COBRA Insurance . Cost is another major factor. When you're on COBRA,
no longer will your employer be picking up a big chunk of
the monthly premiums. You'll be responsible for paying the
full amount, plus a maintenance fee of up to 2 percent.
You'll have to weigh your ability, and desire, to pay the
extra expenses against your and your family's need for health
coverage and the financial dangers of going without it.
is, though, that if you have children, you should have health
insurance to help pay for all those routine check-ups and
immunizations they need, plus the unexpected emergencies.
One broken wrist could set you back thousands of dollars.
are you feeling? If you have ongoing medical problems or need
prescriptions frequently, you should probably opt for COBRA
not only because the insurance coverage will help defray your
out-of-pocket costs, but because it will ensure that you don't
inadvertently lock yourself out of the health insurance market.
who have "pre-existing conditions" meaning
medical problems that exist before you buy a policy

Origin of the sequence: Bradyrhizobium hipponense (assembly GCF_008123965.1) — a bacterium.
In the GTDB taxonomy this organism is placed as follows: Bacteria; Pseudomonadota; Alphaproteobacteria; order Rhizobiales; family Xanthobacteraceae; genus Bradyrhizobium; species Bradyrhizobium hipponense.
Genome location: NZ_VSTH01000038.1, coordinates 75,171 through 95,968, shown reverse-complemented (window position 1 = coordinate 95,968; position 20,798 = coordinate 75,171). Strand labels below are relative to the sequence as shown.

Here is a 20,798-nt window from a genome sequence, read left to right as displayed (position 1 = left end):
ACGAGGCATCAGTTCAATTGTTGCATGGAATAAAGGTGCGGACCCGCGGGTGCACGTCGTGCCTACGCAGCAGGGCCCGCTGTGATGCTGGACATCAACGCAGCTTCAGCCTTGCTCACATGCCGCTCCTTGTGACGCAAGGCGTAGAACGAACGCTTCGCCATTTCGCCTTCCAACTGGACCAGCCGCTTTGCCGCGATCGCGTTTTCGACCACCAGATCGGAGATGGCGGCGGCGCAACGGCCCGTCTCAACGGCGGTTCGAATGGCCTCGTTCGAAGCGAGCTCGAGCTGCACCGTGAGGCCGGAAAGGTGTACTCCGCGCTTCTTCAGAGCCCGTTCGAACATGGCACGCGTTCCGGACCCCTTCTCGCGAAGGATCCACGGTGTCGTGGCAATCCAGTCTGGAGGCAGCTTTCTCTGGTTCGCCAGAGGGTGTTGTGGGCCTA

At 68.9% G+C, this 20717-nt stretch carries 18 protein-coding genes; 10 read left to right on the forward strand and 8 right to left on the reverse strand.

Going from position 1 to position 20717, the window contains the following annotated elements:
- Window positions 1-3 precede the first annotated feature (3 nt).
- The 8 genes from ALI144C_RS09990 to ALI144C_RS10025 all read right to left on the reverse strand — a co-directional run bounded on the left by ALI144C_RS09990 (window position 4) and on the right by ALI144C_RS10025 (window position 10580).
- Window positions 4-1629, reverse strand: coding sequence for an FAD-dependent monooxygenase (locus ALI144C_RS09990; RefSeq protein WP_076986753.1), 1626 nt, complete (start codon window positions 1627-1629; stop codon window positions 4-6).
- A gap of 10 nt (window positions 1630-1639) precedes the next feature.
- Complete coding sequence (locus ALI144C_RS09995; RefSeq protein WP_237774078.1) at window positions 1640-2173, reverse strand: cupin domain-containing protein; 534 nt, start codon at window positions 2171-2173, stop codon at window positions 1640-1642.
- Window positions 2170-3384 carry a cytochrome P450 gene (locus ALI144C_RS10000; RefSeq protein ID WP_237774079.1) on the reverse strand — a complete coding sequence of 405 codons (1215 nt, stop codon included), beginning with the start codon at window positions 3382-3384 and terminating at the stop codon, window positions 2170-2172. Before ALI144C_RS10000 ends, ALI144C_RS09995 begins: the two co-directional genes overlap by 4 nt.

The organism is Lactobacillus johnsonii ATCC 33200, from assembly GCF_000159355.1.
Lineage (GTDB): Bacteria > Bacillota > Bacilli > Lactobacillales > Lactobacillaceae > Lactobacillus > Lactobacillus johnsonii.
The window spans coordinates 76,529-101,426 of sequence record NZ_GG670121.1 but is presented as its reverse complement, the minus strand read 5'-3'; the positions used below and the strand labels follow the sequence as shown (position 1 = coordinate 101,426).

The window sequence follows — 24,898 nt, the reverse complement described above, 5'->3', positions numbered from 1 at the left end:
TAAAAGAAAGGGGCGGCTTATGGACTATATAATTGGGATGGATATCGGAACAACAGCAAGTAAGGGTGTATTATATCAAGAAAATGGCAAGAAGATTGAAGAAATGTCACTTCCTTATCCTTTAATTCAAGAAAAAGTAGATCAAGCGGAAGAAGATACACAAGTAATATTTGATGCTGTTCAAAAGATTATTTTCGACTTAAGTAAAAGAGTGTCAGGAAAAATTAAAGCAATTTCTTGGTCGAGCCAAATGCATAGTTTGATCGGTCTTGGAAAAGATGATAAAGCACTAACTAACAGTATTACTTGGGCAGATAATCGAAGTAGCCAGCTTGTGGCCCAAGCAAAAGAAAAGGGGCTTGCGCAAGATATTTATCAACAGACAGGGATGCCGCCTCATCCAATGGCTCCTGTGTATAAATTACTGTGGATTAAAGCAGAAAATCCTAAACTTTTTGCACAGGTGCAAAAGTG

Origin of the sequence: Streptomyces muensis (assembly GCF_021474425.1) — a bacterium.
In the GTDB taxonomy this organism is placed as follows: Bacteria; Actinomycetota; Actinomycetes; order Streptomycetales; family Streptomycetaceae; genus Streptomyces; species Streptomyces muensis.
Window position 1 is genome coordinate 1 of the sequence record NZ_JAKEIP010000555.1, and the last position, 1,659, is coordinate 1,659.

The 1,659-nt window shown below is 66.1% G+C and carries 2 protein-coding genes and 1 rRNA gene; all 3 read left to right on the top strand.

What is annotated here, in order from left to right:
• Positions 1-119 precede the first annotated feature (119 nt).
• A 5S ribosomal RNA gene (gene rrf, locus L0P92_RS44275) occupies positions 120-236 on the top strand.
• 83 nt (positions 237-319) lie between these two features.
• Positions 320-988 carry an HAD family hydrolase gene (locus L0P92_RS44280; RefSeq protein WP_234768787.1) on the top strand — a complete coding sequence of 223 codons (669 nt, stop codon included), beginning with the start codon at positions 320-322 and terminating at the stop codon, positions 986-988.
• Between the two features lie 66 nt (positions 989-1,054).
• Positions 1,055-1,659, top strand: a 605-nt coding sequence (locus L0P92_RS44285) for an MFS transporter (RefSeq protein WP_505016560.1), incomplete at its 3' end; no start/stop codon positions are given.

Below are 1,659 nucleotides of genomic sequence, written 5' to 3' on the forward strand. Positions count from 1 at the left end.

find it much more difficult to buy individual health coverage
because their policies can often be "medically underwritten."
That is, insurers can consider the health of the applicants
when deciding whether to insure someone. They could reject
you for coverage completely or exclude coverage of your existing
condition which goes against the very reason you need
health insurance (some states, though, like Washington, ban
that practice, and federal law forbids all group health plans
from medically underwriting you).
the federal Health Insurance Portability and Accountability
Act (HIPAA) guarantees that people who have continuous health
coverage and meet certain other qualifications
can't be denied insurance even if they have pre-existing conditions.
So if you forgo COBRA and thus create a gap in your coverage,
you would lose your HIPAA protection when you later decide
to buy insurance.
factors to review when considering COBRA: the extent of your
health plan benefits and your network of doctors and other
health care providers. If your plan has extensive benefits,
you might want to stay on COBRA even if you're eligible for
coverage under your spouse's health care plan. The IRS says
you have that right. And you might not want to risk losing
a favorite doctor if you have to switch plans.
decide against COBRA, you can still consider buying individual
insurance or even a short-term policy to tide you over until
you land a new job with health benefits.
offered under COBRA must be identical to the coverage you
had before. "An employer cant allow employees to